Music Industry

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The Ever-Changing (I think it’s hyphenated)Music Industry

The 1980s began with the death of two musical icons: John Lennon and Bob Marley. This set the scene for a momentous decade. A lot of artists in the ’80s were inspired politically and that shined through their songs.

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For example, “19” by Paul Hardcastle and “99 Luftballoons” by Nena.

The ’80s was also the introduction to the CD and revolutionizing the way consumers listen to music, making it more portable. Now MTV has launched the first music video, “Video Killed the Radio Star” by The Buggles. With visual to accompany artists songs, they have another avenue to captivate consumers with. This led to extravagant production classics like “Thriller”.

A revolution was happening and technological advances have only just begun to shape the way consumers listen to and share music.With revolutionary music comes controversy, and with music artists now having another media to articulate their message, Madonna releases “Like a Virgin” in 1984. This sent a wave through the decade and the boundaries of what was socially acceptable were pushed to the limits. Some songs were even “banned” for sexual content despite their immense popularity.

The ’80s was also a break through in Hip-Hop with groups like Beastie Boys and Sugarhill Gang. This wider representation and growth in diversity in the commercial aspect of music also led to growth in consumers.The birth of Hip-Hop in the ’80s became a staple of music in the ’90s. Hip-Hop stepped away from the soul and funk themes from the ’80s to be dominated by the East Coast-West Coast Gangster Rap feud.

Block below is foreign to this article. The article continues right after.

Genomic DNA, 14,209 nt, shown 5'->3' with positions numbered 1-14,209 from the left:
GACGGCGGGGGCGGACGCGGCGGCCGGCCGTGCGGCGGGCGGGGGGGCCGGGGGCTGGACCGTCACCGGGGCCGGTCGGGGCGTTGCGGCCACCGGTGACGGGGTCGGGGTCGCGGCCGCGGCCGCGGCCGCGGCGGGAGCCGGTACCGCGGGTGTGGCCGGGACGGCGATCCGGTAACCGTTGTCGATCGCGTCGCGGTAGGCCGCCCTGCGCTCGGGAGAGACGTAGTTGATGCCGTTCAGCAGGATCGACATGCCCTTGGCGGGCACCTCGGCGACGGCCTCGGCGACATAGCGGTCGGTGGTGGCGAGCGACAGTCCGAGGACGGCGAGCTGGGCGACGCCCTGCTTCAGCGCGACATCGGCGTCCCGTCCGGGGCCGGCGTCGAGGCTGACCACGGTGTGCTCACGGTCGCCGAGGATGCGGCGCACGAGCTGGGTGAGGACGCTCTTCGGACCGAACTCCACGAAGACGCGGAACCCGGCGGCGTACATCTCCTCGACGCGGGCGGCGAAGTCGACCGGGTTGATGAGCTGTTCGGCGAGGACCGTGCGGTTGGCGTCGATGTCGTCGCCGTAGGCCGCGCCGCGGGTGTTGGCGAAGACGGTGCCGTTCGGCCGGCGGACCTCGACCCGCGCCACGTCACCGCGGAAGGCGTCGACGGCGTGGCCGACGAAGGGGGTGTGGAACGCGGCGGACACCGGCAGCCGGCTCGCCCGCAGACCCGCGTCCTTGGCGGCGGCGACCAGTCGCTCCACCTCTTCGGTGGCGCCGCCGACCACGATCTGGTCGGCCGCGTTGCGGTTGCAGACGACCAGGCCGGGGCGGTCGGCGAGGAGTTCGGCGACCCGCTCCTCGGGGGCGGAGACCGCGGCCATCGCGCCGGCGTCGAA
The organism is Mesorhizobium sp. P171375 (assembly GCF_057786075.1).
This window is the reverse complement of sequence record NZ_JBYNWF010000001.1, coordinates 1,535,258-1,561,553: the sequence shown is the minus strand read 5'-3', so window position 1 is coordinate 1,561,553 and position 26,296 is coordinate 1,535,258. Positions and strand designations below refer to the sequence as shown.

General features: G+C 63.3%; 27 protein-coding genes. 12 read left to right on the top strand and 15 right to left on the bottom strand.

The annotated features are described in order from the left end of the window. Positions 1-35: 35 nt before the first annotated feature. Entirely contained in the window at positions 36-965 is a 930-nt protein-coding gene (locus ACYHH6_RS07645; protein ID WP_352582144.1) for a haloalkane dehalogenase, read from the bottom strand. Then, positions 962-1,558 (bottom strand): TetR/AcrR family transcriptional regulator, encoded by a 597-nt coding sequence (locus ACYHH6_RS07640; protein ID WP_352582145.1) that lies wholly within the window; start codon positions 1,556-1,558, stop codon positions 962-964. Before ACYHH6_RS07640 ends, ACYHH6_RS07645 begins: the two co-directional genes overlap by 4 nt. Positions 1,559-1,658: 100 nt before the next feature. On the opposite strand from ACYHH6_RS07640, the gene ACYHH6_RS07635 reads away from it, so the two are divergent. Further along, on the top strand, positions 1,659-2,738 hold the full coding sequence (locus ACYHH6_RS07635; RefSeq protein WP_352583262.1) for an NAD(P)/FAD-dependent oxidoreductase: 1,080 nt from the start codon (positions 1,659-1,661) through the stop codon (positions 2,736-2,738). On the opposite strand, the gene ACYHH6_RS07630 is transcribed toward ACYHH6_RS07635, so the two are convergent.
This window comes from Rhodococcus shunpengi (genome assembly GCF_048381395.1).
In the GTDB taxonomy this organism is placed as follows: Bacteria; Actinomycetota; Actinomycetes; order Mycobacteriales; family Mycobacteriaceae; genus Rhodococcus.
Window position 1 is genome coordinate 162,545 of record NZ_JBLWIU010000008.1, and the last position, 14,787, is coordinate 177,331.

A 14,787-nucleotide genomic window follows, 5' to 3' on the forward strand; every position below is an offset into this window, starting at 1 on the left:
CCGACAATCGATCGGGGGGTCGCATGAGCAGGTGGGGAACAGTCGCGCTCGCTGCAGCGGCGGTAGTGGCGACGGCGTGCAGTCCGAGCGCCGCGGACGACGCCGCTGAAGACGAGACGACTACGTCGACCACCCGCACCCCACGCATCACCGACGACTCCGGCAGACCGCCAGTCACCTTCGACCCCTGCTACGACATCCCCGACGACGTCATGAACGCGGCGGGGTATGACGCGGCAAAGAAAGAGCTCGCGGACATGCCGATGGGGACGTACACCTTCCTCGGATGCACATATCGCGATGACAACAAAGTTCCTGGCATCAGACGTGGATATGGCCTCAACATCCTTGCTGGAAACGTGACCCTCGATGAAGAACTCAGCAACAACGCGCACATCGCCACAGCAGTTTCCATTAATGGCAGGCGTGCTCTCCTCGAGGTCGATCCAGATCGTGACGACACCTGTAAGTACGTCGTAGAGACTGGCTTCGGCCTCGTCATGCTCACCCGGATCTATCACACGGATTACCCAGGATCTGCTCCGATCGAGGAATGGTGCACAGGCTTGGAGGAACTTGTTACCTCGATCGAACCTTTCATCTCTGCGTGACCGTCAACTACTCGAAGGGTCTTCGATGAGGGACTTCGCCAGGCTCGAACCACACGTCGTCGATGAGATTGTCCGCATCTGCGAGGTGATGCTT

The extreme success of N.W.A. followed by releases from Dr. Dre and Tupac established the dominance power and influence of West Coast rap. East Coast Hip-Hop was led by De La Soul and A Tribe Called Quest but was incompetent in their attempt to could never quite match the commercial success of the West Coast. That is until the release of albums from Nas, B.I.G., and Wu-Tang Clan.

This feud had everyone loyal listeners buying albums to hear the next low-blow and cultivated an intensely loyal consumer following. Sadly, speculation and business led to the death of Tupac and Biggie and with their death the end of a golden era in Hip-Hop. Again, music was changing and no one could predict the drastic change that was digital. Now at the start of the ’00s, iTunes is born and now anyone with a smart device or computer for pennies per song, instead of buying the whole album.

It is now evident that songwriters and artists have to focus wholeheartedly on making each and every song as great as the single. CDs were intensely profitable for artists and (especially) record labels, until the Internet, MP3s, piracy, Napster, iTunes, YouTube and Spotify kicked in over the past 10 years. Over the past couple of recent years, YouTube has grown into a lucrative machine for record labels.

Popular videos with millions of hits can be adorned with ads, and YouTube shares that revenue with the copyright holders. Some artists like OK Go have even decided to split from their label and end up making more money from YouTube than they do iTunes. We saw the industry adapt to the digital age of music. Spotify is not just streaming anymore, it is now an authoritative discovery platform, a network of popular radio stations, and also the primary way people are listening to music.

With the multitude of ways that people can listen to music for free today, now artists are concerning themselves with how to get on every platform and how many streams they can get. You can even put your song on a Snapchat filter now! (New paragraph) As a consumer, it’s great to be able to discover new artists and groups that I would have never found through CDs or word of mouth. However, as an artist I can understand the frustration in a market that is changing so fast and so quickly.